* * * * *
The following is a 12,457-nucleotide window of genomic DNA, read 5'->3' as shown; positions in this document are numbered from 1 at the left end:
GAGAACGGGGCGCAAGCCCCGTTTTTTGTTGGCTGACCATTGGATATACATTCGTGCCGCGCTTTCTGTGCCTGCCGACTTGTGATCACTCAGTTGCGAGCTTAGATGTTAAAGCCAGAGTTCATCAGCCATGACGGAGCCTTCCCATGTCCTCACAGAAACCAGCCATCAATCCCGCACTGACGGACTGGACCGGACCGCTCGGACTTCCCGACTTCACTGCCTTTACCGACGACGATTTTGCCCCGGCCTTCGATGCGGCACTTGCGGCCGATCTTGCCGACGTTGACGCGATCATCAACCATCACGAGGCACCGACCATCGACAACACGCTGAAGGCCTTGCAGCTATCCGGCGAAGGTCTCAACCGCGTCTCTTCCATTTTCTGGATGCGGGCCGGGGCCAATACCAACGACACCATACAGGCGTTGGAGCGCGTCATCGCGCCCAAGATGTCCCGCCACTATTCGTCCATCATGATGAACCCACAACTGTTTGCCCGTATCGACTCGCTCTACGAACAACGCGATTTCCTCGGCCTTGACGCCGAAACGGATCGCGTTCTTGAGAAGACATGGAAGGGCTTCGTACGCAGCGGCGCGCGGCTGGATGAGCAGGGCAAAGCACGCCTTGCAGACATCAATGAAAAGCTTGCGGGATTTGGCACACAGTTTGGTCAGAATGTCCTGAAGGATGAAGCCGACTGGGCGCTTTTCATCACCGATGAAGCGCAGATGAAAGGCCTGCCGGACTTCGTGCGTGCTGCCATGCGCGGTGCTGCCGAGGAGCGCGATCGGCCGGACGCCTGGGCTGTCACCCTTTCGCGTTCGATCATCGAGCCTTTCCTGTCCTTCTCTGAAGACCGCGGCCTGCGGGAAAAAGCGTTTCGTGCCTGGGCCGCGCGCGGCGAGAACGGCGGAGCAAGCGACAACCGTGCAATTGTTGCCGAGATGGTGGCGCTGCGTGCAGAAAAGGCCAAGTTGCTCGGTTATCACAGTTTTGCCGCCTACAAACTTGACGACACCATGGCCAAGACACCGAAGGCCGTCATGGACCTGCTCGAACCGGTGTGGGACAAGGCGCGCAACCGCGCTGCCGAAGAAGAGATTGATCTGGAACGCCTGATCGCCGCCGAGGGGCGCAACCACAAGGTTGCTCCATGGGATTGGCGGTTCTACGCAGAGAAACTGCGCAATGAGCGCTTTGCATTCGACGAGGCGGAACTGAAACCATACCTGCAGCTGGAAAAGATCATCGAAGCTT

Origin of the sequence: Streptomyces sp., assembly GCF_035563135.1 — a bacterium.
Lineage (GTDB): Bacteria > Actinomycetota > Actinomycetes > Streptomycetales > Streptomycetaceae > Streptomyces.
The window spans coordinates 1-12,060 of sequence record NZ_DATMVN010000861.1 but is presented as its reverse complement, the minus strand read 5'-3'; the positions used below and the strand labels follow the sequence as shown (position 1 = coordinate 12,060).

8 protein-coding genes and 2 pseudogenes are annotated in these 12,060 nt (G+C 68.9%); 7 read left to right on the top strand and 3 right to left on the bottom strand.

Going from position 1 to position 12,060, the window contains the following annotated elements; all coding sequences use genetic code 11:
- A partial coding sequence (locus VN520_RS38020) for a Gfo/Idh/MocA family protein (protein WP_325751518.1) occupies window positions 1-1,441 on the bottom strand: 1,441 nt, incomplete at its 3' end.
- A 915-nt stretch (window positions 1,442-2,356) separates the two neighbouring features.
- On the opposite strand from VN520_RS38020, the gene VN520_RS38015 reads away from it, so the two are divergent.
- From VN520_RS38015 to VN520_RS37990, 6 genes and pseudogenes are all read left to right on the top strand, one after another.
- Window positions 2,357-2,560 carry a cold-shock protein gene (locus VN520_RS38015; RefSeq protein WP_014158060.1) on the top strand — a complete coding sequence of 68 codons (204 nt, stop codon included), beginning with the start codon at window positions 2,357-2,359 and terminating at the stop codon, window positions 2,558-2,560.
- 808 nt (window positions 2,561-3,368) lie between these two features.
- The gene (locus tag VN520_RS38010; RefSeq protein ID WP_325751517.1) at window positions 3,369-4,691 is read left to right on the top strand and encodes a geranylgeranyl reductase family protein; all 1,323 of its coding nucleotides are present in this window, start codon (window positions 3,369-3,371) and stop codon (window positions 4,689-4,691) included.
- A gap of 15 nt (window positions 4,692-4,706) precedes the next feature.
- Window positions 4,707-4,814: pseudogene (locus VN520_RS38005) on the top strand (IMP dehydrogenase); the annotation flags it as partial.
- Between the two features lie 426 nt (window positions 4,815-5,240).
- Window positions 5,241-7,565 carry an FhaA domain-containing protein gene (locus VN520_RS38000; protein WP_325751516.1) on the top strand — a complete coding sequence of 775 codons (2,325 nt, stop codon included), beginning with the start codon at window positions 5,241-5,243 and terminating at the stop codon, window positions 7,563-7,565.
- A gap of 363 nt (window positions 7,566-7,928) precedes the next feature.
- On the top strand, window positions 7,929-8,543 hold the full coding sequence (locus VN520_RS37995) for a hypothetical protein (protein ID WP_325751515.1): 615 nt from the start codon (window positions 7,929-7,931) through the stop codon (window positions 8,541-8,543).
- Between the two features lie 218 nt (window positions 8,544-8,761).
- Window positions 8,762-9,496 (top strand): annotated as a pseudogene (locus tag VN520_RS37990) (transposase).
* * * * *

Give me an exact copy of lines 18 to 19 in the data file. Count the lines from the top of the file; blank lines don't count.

- Window positions 5,241-7,565 carry an FhaA domain-containing protein gene (locus VN520_RS38000; protein WP_325751516.1) on the top strand — a complete coding sequence of 775 codons (2,325 nt, stop codon included), beginning with the start codon at window positions 5,241-5,243 and terminating at the stop codon, window positions 7,563-7,565.
- A gap of 363 nt (window positions 7,566-7,928) precedes the next feature.